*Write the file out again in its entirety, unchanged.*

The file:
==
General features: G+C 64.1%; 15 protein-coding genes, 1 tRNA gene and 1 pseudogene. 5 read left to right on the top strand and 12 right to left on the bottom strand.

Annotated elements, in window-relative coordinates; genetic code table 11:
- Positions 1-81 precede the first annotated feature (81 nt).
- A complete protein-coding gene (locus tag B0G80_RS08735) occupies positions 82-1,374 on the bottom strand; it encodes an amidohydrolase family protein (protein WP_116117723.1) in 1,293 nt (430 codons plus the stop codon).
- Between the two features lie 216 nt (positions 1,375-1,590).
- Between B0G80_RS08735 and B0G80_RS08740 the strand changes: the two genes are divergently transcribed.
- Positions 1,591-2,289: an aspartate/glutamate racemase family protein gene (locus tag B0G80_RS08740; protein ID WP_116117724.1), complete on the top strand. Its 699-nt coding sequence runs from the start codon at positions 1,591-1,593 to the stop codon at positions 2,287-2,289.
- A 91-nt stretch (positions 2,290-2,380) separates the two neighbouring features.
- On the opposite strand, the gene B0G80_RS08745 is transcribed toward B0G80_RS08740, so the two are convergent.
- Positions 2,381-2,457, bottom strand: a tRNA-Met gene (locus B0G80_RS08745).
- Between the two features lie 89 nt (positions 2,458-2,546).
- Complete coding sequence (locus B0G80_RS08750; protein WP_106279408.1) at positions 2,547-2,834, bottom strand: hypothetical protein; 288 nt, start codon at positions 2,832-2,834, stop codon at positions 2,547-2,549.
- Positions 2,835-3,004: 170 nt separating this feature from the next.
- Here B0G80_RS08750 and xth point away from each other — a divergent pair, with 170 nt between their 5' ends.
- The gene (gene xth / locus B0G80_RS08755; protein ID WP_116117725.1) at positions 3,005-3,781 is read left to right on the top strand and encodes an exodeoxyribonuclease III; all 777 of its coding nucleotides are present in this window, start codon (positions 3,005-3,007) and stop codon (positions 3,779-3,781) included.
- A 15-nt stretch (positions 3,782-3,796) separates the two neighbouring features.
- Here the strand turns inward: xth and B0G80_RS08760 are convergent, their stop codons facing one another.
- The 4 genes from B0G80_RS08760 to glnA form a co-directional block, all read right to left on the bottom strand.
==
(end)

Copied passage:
General features: G+C 64.1%; 15 protein-coding genes, 1 tRNA gene and 1 pseudogene. 5 read left to right on the top strand and 12 right to left on the bottom strand.

Annotated elements, in window-relative coordinates; genetic code table 11:
- Positions 1-81 precede the first annotated feature (81 nt).
- A complete protein-coding gene (locus tag B0G80_RS08735) occupies positions 82-1,374 on the bottom strand; it encodes an amidohydrolase family protein (protein WP_116117723.1) in 1,293 nt (430 codons plus the stop codon).
- Between the two features lie 216 nt (positions 1,375-1,590).
- Between B0G80_RS08735 and B0G80_RS08740 the strand changes: the two genes are divergently transcribed.
- Positions 1,591-2,289: an aspartate/glutamate racemase family protein gene (locus tag B0G80_RS08740; protein ID WP_116117724.1), complete on the top strand. Its 699-nt coding sequence runs from the start codon at positions 1,591-1,593 to the stop codon at positions 2,287-2,289.
- A 91-nt stretch (positions 2,290-2,380) separates the two neighbouring features.
- On the opposite strand, the gene B0G80_RS08745 is transcribed toward B0G80_RS08740, so the two are convergent.
- Positions 2,381-2,457, bottom strand: a tRNA-Met gene (locus B0G80_RS08745).
- Between the two features lie 89 nt (positions 2,458-2,546).
- Complete coding sequence (locus B0G80_RS08750; protein WP_106279408.1) at positions 2,547-2,834, bottom strand: hypothetical protein; 288 nt, start codon at positions 2,832-2,834, stop codon at positions 2,547-2,549.
- Positions 2,835-3,004: 170 nt separating this feature from the next.
- Here B0G80_RS08750 and xth point away from each other — a divergent pair, with 170 nt between their 5' ends.
- The gene (gene xth / locus B0G80_RS08755; protein ID WP_116117725.1) at positions 3,005-3,781 is read left to right on the top strand and encodes an exodeoxyribonuclease III; all 777 of its coding nucleotides are present in this window, start codon (positions 3,005-3,007) and stop codon (positions 3,779-3,781) included.
- A 15-nt stretch (positions 3,782-3,796) separates the two neighbouring features.
- Here the strand turns inward: xth and B0G80_RS08760 are convergent, their stop codons facing one another.
- The 4 genes from B0G80_RS08760 to glnA form a co-directional block, all read right to left on the bottom strand.